Update: Due to additional gaming tests, the score for the Brilliance 225B has been revised since initial publication.
In an age of glossy thin monitors, Philip's austere 22-inch, matte black screen harkens to the past, and is aimed purely at business.
That's not to say it's without charm — the matte screen means reduced glare and reflections, and the monitor's hero feature — the ability to dim the screen when the user walks away — is genuinely useful.
Philips calls it "PowerSensor", and it works through two infrared sensors mounted to the bottom of the panel. Once it detects no presence within a user-definable distance, the screen is dimmed; when a person returns, it resumes the usual brightness. Sadly, the level of dimming isn't user definable, nor can you simply tell the monitor to switch itself off, but any power saving is a bonus.
Two IR sensors at the bottom of the screen detect if a user is sitting in front or not, and dims the screen if no one is there. There is a blue power light directly under the Philips logo — thankfully, you can lower the brightness or turn it off altogether in the OSD. (Credit: Craig Simms/CBS Interactive)
|Response time||5ms G2G|
|Max vertical refresh||75Hz|
|Connections||DVI, VGA, 3.5mm line in, headphone jack, 1x USB|
|Accessories||DVI, VGA, 3.5mm audio, power cables; HDMI > DVI adapter|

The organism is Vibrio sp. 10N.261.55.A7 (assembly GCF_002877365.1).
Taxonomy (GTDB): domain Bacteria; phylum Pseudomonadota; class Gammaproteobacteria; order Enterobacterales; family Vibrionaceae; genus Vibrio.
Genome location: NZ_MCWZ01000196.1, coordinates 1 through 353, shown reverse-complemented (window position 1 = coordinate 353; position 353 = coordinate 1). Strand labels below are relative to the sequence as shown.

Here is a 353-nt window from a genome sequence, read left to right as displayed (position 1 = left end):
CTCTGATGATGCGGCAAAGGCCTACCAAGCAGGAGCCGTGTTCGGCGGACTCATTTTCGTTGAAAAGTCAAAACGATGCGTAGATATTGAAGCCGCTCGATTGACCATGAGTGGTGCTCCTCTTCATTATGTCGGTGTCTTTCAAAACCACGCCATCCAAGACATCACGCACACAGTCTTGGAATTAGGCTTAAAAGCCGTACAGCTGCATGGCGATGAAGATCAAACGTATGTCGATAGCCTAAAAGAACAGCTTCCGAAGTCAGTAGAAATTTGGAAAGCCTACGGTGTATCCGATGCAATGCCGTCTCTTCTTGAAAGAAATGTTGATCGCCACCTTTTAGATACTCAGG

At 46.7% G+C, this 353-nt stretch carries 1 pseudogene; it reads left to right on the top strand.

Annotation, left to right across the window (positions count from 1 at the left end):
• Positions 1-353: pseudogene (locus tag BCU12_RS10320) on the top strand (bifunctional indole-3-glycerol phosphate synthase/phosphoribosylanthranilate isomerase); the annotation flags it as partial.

Philips offers greater adjustability than is usually given in this class of monitor, with the stand allowing height and swivel adjustments above the usual tilt. At its bottom height, the actual screen panel is 135mm from the ground, and can extend to 205mm.
The 225B has quite a decent height adjustment, although the action is not smooth, making it hard to be precise. (Credit: Craig Simms/CBS Interactive)
Cable management is handled by a bifurcated, curved and nooked piece of plastic at the back of the neck. While it looks deceptively unaccommodating, it happily took all the cables we could feasibly plug into the 225B at once.
Cable management at the back of the neck. (Credit: Craig Simms/CBS Interactive)
3.5mm audio in, power, DVI and VGA. (Credit: Craig Simms/CBS Interactive)
A single USB port is offered on the left-hand side. Most competitors either offer four, or none. A headphone jack can be found on the underside of the monitor. (Credit: Craig Simms/CBS Interactive)
A single 3.5mm audio line-in jack is provided, along with dual 1.5W speakers. As is typical of monitor speakers, performance is terrible, strangely lacking in clarity at the high end yet still hissy, with very little punch and lacking in bass.
The 225B's buttons are front mounted and have dual functions — the bottom icons representing what function will be accessed if they are pushed first, the top icons representing their functions in the OSD.
The 225B has front-mounted, easy-to-use buttons. (Credit: Craig Simms/CBS Interactive)
The only exclusion is the power button on the right, and the "SmartImage" button on the left, which cycles through Philips' image presets, labelled "Economy", "Entertainment", "Image viewing" and "Office work", each one adjusting brightness, contrast and sharpness. As is usual with image presets, they're awful, and we recommend leaving them off.
Philips' on-screen display is clean and easy to navigate. (Credit: Craig Simms/CBS Interactive)
Scaling options are limited to full screen ("widescreen") and 4:3.